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Drugs in Focus: Smiles

Drugs in Focus: Smiles

In a world this size, it is very easy to underestimate the number of harmful and highly addictive drugs that thrive on our streets, as well as drugs that are just now gaining public awareness. Each week, we'll examine harmful and/or illegal drugs of all  forms, shapes, and sizes. There are some you may be familiar with, but there will likely be a surprise or two along the way. This week, we turn our focus to the synthetic hallucinogen 2C-1, also known as Smiles. 

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A synthetic hallucinogenic otherwise known as 2C-I, it's most often sold as a powder, which can be mixed with candy or chocolate before ingesting. Like its synthetic predecessors, such as K-2 and bath salts, smiles seems to appeal to a younger demographic—half of those exposed to it in 2011 were teenagers, according to the American Association of Poison Control. (source: The Fix)

2C-I is part of the 2C family of drugs, a group of closely related molecules that have psychedelic effects. Along with the other 2Cs, 2C-I was discovered by chemist and synthetic-drug guru Alexander Shulgin, who published the formulas of psychoactive drugs in his book "PiHKAL: A Chemical Love Story" (Transform Press, 1991). As of July 2012, the Drug Enforcement Administration classifies 2C-I as a Schedule I controlled substance, making it illegal to manufacture, buy, sell or possess the drug. (source: Live Science)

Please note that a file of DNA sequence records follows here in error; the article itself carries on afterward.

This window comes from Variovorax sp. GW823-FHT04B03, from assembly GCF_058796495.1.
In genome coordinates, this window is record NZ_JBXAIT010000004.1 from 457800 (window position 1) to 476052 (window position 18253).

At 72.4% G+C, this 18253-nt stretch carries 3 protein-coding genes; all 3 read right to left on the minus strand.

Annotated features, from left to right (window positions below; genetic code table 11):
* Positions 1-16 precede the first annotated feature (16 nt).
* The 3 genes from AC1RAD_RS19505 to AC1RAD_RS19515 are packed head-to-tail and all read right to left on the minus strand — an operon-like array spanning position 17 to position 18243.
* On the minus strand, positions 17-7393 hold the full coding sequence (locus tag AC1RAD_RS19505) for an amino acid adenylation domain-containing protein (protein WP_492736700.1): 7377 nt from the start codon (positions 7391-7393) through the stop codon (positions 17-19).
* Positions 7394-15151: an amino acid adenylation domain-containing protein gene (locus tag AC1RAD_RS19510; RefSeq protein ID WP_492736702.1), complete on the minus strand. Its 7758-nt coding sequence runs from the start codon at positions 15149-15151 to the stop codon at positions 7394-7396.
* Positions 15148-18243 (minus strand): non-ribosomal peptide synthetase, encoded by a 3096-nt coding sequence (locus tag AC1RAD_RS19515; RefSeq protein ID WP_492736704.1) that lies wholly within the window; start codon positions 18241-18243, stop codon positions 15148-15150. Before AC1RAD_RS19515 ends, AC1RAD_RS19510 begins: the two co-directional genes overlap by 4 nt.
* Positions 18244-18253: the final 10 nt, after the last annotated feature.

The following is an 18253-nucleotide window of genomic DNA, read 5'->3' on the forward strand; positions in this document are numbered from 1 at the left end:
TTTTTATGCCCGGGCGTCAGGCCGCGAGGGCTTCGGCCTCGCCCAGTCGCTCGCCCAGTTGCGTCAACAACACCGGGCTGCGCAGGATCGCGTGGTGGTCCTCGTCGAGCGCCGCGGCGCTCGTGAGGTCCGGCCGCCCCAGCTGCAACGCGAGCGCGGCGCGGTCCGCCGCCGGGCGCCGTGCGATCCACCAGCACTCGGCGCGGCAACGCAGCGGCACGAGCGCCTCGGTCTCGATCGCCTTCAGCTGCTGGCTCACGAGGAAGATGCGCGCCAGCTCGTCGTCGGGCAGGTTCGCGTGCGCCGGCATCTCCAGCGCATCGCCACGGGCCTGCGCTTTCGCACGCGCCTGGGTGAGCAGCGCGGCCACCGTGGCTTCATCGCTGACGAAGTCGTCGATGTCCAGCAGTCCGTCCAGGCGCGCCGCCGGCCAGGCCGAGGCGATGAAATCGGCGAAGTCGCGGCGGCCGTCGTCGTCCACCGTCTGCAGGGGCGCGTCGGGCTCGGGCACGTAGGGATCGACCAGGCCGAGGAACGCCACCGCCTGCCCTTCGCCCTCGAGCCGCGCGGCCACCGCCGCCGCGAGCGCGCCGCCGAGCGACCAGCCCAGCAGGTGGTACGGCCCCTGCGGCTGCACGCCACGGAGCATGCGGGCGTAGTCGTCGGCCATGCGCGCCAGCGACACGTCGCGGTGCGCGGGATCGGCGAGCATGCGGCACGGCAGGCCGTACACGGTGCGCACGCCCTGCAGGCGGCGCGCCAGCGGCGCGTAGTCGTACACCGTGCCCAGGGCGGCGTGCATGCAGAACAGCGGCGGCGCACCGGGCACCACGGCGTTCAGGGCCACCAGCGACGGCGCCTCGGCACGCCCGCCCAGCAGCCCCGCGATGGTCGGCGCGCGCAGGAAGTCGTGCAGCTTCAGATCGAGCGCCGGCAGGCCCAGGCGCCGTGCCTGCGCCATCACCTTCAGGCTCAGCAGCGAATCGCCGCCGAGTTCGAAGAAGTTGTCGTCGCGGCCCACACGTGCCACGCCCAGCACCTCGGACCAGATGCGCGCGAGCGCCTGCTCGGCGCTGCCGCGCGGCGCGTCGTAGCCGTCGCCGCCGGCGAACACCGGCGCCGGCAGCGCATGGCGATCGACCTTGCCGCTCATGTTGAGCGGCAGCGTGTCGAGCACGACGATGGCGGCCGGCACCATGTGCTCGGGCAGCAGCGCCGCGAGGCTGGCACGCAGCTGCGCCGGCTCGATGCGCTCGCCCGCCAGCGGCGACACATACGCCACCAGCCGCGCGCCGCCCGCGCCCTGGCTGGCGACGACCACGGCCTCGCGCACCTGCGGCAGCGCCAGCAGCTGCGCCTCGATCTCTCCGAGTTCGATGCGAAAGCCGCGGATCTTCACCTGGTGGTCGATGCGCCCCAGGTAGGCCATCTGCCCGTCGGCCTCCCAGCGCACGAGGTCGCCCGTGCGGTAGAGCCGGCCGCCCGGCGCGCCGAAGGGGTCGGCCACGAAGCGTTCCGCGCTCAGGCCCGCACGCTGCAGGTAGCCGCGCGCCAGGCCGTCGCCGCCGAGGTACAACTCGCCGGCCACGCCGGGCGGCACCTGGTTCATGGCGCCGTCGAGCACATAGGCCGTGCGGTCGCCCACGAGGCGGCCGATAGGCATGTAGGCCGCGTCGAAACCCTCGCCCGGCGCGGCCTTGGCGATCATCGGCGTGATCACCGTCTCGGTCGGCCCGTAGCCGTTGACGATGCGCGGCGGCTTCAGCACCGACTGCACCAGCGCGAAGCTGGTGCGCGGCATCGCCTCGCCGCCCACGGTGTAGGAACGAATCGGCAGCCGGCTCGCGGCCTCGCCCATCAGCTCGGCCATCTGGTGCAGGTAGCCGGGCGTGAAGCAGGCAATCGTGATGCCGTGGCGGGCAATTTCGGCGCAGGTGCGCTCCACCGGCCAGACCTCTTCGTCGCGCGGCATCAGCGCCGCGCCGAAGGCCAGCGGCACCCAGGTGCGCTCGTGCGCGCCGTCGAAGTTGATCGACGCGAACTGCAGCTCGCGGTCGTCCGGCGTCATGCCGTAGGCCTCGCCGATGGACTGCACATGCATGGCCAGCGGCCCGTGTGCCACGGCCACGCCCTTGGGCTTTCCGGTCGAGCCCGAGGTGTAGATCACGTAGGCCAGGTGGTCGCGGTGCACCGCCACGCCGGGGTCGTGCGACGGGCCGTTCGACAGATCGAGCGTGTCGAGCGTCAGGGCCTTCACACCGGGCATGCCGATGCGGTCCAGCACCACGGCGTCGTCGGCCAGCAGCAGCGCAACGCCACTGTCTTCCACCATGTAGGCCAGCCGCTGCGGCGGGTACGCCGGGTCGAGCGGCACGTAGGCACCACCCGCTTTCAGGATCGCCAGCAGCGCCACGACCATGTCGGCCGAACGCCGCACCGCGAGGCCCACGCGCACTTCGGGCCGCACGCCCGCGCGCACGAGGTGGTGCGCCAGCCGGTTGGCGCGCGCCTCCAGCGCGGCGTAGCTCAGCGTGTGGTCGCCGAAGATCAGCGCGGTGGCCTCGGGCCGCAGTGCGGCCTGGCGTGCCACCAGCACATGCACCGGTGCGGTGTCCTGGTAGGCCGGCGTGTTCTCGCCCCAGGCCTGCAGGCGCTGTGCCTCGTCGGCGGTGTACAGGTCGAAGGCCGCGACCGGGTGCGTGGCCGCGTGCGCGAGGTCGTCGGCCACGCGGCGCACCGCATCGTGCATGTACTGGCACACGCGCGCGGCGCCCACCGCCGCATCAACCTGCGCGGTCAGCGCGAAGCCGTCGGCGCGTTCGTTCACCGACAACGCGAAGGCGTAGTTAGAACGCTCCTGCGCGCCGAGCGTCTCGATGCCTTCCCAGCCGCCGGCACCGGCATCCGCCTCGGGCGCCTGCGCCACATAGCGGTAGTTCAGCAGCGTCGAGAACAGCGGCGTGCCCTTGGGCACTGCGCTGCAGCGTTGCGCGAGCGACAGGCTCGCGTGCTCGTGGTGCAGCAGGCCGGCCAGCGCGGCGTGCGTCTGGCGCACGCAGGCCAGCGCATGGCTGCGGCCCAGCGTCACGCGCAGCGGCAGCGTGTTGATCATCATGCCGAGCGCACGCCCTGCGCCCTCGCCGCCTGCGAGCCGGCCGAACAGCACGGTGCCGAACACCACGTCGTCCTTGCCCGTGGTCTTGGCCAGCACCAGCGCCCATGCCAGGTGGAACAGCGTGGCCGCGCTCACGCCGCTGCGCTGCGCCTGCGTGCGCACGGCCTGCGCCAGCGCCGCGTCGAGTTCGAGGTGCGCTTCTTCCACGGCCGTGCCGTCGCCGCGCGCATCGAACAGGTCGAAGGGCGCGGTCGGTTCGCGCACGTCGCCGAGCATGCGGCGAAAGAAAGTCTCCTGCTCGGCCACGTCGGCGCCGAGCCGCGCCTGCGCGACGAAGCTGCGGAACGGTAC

2C-1 is unique because it’s not just an amphetamine or a hallucinogen, but a combination of the two. This means the drug includes the negative side effects of both hallucinogens and amphetamines. For example, the hallucinogenic effects of 2C-1 may fool users into thinking it is difficult to overdose on the drug since classic hallucinogens don’t typically cause immediate bodily harm. However, 2C-1 also contains stimulant effects, which makes this drug as dangerous as meth and cocaine when taken in large amounts. (source: Duffy's Rehab)

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Unlike the more common hallucinogens, such as LSD and psilocybin (magic mushrooms), which typically do not cause overdoses, 2C-I may cause severe bodily harm, even at small doses. The white powder form of 2C-I is impossible to tell apart from other substances, and it can easily pass off as LSD when mixed into candy or blotting paper, putting casual LSD users at risk of experiencing 2C-I’s more severe side effects, or worse, an overdose. In addition, 2C-I can be difficult to detect by emergency room doctors, with many toxicology tests coming back negative. This could be due, in part, to smiles being laced with other compounds. Like heroin and other synthetics, smiles is notoriously impure. There is currently no established lethal dose of 2C-I, but the drug has been implicated in a number of deaths, both in the U.S. and Europe. (source: Drug Rehab)

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Monday, 19 November 2018

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